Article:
Standard stock solution:  Transfer 0.16 mg/mL of USP Riboflavin RS in 1 N hydrochloric acid, 2.5 M sodium acetate, and water (1:2:97). Mix the resulting solution and water (1:9).
Standard solution:  Transfer 5.0 mL of the Standard stock solution to a 500-mL volumetric flask, add 5.0 mL of 1 N hydrochloric acid, 10.0 mL of 2.5 M sodium acetate, and dilute with water to volume.
Sample solution:  Transfer an accurately measured volume of Oral Solution, equivalent to 0.8 mg of riboflavin to a 100-mL volumetric flask, and dilute with water to volume. Transfer 10.0 mL of the resulting solution to a 500-mL volumetric flask, add 5.0 mL of 1 N hydrochloric acid, 10.0 mL of 2.5 M sodium acetate, and dilute with water to volume.
Spectrometric conditions 
Mode:  Fluorescence
Analytical wavelength 
Excitation:  440 nm
Emission:  530 nm
Blank:  Solvent blank
Analysis 
Samples:  Standard solution and Sample solution
Determine the maximum fluorescence intensities, IS and IU, of the Standard solution and the Sample solution, respectively. Calculate the percentage of the labeled amount of riboflavin (C17H20N4O6) in the portion of Oral Solution taken:
Result= (IU/IS) × (CS/CU) × 100
IU== fluorescence intensity from the Sample solution
IS== fluorescence intensity from the Standard solution
CS== concentration of USP Riboflavin RS in the Standard solution (mg/mL)
CU== nominal concentration of riboflavin in the Sample solution (mg/mL)
Acceptance criteria:  90.0%–150.0% of the labeled amount of riboflavin (C17H20N4O6)
•  Thiamine
Diluent, Mobile phase, and Chromatographic system:  Proceed as directed for Niacin or Niacinamide.
Standard solution:  24 µg/mL of USP Thiamine Hydrochloride RS in Diluent
Sample solution:  Equivalent to 24 µg/mL of thiamine hydrochloride or thiamine mononitrate from Oral Solution in Diluent
Analysis 
Samples:  Standard solution and Sample solution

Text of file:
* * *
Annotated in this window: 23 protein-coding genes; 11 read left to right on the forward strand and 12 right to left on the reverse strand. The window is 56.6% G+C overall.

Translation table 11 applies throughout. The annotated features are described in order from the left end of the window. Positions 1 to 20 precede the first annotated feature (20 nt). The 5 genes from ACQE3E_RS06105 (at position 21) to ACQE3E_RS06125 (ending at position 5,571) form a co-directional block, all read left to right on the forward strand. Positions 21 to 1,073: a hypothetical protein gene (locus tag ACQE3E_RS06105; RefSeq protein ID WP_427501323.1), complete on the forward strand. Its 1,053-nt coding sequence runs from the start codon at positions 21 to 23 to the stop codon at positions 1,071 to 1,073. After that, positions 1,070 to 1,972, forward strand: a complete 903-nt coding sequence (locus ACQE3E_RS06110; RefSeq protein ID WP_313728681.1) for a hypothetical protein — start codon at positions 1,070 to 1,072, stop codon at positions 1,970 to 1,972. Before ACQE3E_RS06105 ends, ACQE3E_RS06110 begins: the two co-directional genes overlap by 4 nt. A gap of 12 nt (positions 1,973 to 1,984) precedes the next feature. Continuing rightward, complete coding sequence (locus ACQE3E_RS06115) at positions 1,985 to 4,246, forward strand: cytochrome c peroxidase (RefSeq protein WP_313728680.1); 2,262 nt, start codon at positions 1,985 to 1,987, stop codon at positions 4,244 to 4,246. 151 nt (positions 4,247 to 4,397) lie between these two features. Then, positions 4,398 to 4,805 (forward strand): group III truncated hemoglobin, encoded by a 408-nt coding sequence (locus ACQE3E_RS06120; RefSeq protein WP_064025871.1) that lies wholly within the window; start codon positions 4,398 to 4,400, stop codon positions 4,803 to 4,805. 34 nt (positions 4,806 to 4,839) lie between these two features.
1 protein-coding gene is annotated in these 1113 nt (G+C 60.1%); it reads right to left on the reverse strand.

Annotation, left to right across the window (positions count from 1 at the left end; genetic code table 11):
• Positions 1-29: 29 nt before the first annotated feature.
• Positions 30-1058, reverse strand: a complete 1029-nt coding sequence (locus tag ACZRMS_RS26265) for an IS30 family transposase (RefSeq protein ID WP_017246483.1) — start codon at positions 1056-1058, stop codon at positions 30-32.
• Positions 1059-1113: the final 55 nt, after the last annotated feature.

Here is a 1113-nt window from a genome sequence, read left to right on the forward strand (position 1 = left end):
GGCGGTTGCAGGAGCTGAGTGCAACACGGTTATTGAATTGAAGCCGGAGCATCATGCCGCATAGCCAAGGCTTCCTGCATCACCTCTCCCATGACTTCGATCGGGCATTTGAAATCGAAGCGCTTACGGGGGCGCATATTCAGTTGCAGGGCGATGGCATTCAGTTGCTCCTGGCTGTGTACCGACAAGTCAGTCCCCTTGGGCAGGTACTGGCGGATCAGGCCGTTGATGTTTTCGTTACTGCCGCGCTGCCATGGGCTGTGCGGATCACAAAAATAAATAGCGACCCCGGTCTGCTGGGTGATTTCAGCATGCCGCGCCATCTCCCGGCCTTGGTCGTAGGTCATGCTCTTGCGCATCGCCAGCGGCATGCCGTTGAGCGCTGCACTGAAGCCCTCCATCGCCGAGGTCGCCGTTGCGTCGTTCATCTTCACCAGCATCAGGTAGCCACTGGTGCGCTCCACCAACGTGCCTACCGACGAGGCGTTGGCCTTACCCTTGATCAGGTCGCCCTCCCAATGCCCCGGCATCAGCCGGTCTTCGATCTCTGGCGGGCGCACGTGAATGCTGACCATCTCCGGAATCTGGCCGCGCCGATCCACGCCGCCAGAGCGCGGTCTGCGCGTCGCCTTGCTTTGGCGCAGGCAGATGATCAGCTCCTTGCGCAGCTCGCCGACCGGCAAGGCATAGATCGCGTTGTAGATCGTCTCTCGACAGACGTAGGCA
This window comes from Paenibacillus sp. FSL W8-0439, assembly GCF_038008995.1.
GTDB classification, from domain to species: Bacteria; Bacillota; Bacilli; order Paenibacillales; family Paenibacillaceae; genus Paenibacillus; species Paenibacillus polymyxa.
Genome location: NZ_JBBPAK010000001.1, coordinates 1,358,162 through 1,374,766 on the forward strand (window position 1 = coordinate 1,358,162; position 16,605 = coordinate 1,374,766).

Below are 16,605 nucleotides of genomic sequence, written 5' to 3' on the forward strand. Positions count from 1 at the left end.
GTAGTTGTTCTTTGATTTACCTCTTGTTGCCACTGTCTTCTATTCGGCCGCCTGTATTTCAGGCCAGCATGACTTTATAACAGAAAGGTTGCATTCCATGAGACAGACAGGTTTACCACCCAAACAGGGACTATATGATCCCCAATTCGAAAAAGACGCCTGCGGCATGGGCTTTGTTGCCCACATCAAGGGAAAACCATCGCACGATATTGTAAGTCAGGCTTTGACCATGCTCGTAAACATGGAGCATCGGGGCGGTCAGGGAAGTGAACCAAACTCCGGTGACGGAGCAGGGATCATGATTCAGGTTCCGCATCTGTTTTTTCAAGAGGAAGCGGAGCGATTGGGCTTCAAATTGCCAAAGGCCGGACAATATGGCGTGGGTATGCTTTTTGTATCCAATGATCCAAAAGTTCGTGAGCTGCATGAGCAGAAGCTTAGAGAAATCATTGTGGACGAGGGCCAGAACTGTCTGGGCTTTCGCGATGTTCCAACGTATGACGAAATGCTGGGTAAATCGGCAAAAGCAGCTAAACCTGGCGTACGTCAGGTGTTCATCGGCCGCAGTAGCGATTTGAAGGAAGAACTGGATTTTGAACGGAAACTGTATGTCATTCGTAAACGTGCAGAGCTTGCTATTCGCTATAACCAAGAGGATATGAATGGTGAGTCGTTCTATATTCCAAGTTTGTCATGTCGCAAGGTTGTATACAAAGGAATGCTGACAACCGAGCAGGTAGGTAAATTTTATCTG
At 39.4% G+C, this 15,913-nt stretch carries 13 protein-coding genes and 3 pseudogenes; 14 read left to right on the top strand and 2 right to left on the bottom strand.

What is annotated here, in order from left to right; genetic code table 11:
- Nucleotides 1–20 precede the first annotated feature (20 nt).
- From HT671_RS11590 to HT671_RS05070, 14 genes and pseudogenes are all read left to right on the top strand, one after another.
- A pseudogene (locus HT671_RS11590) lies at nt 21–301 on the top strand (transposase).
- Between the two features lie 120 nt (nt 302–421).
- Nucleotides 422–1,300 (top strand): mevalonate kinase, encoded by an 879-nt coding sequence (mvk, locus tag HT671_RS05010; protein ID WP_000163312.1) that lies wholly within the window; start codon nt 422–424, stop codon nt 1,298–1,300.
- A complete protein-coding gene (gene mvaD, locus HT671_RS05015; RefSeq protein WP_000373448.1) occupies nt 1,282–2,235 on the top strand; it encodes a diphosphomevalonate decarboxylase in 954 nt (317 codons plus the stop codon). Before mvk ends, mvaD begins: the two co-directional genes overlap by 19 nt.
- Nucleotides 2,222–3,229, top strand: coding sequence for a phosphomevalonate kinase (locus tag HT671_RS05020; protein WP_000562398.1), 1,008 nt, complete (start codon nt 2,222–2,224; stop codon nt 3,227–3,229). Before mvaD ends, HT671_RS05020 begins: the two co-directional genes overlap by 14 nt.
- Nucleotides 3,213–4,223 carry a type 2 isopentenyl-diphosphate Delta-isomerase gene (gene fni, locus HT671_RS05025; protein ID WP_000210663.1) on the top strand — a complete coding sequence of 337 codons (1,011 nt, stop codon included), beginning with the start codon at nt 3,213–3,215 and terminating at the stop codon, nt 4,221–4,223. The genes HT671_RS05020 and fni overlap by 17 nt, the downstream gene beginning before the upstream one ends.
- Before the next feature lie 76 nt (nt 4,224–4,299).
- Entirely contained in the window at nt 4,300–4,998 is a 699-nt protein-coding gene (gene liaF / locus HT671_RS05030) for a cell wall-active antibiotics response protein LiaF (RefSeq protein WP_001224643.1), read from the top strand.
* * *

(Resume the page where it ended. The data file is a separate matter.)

Measure the areas of the major peaks. Calculate the percentage of the labeled amount of thiamine hydrochloride (C12H17ClN4OS·HCl) or thiamine mononitrate (C12H17N5O4S) in the portion of Oral Solution taken:
Result = (rU/rS) × (CS/CU) × F × 100
rU== peak area of thiamine from the Sample solution
rS== peak area of thiamine from the Standard solution
CS== concentration of USP Thiamine Hydrochloride RS in the Standard solution (mg/mL)
CU== nominal concentration of thiamine hydrochloride or thiamine mononitrate in the Sample solution (mg/mL)
F== 1 (for products containing thiamine hydrochloride) and 0.97 (for products containing thiamine mononitrate)
Acceptance criteria:  90.0%–200.0% of the labeled amount of thiamine hydrochloride (C12H17ClN4OS·HCl) or thiamine mononitrate (C12H17N5O4S)
[Note—Commercially available atomic absorption standard solutions for the minerals, where applicable, may be used where preparation of a standard stock solution is described in the following assays. Use deionized water where water is specified. Where atomic absorption spectrophotometry is specified in the assay, the Standard solutions and the Sample solution may be diluted quantitatively with the solvent specified, if necessary, to yield solutions of suitable concentrations adaptable to the linear or working range of the instrument. ]
•  Chromium
Chromium standard solution:  1000 µg/mL of chromium from potassium dichromate, previously dried at 120 for 4 h in water. Store in a polyethylene bottle.
Standard stock solution:  10 µg/mL of chromium from Chromium standard solution diluted with 6 N hydrochloric acid and water (1 in 20)
Standard solutions:  Transfer 10.0 mL and 20.0 mL of the Standard stock solution to separate 100-mL volumetric flasks, and transfer 15.0 mL and 20.0 mL of the Standard stock solution to separate 50-mL volumetric flasks. Dilute the contents of each of the four flasks with 0.125 N hydrochloric acid to volume to obtain concentrations of 1.0, 2.0, 3.0, and 4.0 µg/mL of chromium.
Sample solution:  Dilute an accurately measured volume of Oral Solution to obtain a solution equivalent to 1 µg/mL of chromium in 0.125 N hydrochloric acid.
Spectrometric conditions 
Mode:  Atomic absorption spectrophotometer
Lamp:  Chromium hollow-cathode
Flame:  Air–acetylene
Analytical wavelength:  357.9 nm
Blank:  0.125 N hydrochloric acid
Analysis 
Samples:  Standard solutions and Sample solution